It is a peculiar statement when people call a place the so-and-so of another place. Like when surfers call somewhere “the Hawaii of…” It’s like when non-surfers call one place the Paris of so-and-so. The Paris in that situation is usually equated to culture and in the surfer’s case the Hawaii in that situation is usually equated to an island, heavier surf and blue water. And though the six young surfers — Tyler Killeen, Andrew Jacobson, Micah Cantor, Che Allen, Cole Houshmand and Cam Richards immersed themselves in Puerto Rico (a land known as the East Coast’s Hawaii) beyond the water, Puerto Rico is Puerto Rico and nothing else. Because Hawaii has volcanoes, ahi poke, SPAM musubi and waterfalls. While Puerto Rico speaks Spanish, has old forts, reggaeton, iguanas…and also waterfalls.
To the six young surfers, however, this was all just semantics. When you’re not even 18 yet — as these six kids are — any new place is fresh and thrilling and full of possibility, and call it whatever you want to, the boys are just trying to surf. And surf they did.
The six of them stayed at Dylan and Josie Graves’ pad near a golf course next to a handful of slabby, wedging beach breaks. Dylan Graves, by the way, is kind of like the Dane Reynolds of Puerto Rico. Shit, there I go again… But basing out of the Graves’ home, and in between forgetting to wash dishes and straighten up after themselves (grommets, right?), the boys found this time of the year (Spring) to be quite uncrowded on the Enchanted Isle. So uncrowded at the countless rampy, wind-kissed wedges that Cam Richards, the Cory Lopez of South Carolina, had no problem punting, like, four dozen tail-high air-reverses and full-rotations. The kid literally stacked enough clips for a solid surf flick section.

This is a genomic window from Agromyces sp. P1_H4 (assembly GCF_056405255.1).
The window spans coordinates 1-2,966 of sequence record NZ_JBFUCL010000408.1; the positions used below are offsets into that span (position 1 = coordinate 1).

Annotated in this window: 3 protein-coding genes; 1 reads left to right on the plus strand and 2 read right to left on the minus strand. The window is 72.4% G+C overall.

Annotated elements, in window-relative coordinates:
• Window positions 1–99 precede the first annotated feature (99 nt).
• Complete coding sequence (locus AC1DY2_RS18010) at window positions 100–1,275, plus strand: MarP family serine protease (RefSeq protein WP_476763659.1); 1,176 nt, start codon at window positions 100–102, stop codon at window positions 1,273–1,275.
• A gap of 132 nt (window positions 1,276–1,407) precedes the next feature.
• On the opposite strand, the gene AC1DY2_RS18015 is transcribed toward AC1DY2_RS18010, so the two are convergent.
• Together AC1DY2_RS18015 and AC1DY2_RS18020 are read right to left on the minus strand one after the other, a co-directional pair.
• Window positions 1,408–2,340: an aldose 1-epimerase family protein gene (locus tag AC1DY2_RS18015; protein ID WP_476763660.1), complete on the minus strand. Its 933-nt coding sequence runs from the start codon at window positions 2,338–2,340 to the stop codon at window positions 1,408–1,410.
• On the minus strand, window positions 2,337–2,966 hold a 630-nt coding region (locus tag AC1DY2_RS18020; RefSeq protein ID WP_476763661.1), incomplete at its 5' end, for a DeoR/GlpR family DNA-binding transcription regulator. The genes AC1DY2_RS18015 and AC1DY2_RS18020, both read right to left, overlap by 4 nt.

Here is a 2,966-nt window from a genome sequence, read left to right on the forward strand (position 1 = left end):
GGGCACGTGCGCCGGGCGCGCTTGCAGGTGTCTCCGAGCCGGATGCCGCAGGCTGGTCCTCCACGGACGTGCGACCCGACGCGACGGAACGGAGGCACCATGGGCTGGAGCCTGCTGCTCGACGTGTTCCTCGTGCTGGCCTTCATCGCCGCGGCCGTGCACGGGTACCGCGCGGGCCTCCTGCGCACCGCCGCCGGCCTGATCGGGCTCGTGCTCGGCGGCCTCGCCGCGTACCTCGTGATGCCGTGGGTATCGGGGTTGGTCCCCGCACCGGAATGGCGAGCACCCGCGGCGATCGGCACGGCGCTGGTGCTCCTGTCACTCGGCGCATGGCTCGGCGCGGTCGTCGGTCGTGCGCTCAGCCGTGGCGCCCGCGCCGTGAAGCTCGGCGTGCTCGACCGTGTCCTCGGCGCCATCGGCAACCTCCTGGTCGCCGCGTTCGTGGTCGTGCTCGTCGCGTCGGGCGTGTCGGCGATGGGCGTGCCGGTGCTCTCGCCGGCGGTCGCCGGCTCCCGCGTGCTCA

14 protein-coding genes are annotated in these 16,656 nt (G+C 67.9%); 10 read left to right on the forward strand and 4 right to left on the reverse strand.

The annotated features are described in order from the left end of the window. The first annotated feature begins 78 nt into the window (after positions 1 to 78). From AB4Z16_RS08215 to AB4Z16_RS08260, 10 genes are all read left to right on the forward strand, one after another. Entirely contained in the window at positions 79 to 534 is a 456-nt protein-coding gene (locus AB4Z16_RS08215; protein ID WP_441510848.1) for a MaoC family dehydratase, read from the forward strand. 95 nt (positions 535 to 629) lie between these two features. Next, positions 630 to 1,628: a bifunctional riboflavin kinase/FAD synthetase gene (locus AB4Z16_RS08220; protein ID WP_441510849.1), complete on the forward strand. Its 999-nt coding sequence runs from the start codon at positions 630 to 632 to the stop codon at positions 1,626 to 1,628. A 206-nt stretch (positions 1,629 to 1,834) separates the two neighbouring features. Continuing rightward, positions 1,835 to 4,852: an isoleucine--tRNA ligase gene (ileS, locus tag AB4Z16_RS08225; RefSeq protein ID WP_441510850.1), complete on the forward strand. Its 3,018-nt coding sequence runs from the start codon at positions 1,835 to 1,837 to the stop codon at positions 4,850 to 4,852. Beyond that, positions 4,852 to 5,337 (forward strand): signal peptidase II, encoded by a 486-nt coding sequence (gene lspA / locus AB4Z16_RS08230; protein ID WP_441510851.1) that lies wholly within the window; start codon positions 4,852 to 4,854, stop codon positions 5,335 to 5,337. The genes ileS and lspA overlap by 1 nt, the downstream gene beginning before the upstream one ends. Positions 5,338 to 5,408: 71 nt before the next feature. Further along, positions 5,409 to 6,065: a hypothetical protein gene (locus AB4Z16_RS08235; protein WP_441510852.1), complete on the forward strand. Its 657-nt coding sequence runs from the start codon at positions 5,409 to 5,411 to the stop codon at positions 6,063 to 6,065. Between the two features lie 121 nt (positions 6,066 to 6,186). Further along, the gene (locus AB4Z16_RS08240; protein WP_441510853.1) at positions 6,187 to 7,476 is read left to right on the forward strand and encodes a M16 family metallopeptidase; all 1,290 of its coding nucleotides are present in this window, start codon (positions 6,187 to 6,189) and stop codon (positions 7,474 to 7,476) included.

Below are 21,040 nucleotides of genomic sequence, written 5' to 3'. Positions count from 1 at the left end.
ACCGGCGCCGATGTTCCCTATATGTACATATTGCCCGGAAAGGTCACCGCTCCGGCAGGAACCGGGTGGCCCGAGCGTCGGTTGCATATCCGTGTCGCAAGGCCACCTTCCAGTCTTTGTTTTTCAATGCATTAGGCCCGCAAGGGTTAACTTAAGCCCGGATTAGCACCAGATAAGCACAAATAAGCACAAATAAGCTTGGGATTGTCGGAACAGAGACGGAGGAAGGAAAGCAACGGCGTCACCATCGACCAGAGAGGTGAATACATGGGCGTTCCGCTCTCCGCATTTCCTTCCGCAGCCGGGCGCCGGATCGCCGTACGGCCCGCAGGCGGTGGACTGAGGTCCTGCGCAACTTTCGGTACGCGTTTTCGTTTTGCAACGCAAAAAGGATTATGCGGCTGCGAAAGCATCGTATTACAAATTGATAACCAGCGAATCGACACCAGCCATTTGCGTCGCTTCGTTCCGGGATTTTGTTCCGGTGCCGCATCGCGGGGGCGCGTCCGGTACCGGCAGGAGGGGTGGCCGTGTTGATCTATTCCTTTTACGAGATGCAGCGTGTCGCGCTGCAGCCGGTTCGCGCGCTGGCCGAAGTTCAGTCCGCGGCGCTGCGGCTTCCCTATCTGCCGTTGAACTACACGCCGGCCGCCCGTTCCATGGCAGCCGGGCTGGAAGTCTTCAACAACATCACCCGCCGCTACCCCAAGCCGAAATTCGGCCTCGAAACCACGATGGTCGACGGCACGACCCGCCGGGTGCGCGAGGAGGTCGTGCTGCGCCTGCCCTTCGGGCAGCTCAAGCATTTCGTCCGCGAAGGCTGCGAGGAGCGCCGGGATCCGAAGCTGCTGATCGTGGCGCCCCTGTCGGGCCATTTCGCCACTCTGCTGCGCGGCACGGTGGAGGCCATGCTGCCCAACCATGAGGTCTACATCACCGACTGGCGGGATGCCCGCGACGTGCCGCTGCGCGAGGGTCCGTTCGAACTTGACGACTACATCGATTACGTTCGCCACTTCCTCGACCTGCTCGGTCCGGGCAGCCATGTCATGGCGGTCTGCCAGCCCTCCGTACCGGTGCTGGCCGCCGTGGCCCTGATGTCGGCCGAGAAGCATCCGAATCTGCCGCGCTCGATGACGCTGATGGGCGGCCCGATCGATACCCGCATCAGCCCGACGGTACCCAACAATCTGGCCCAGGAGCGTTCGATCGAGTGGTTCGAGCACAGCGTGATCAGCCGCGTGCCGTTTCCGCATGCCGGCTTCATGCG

Micah and Andrew traded licks with Cam too, the three of them going tit-for-tat in Puerto Rico’s definitive electric blue “air waves”. Air waves, by the way, are the skate ramps of the wave world. Che Allen kept it on a rail and on his backhand showed the boys how to do his best Pete Mendia. (Hint: it involves a lot of spray and perfect form.) And though San Clemente’s young Cole Houshmand was under the weather some of the trip, the kid still managed to snag a few draining beachbeak barrels.
But perhaps the best part about this trip, as some special surf trips go, is how the waves just got better and better with each day, peaking on the very last one. Indeed the six grommets rode the air-wind in front of the Graves’ pad — and then eventually rode the wind back to their own homes. But most importantly, none of them will remember Puerto Rico as the so-and-so of anywhere; they will remember Puerto Rico fondly as its own singular place. They’ll remember the narrow roads with whacky drivers, the salty sea air and the delicious Cuban sandwiches and pork chops for dinner and impromptu baseball games and each peculiar wave all different in their own way. Like any place, really.
CREATORS & INNOVATORS
Photography by Kenny Hurtado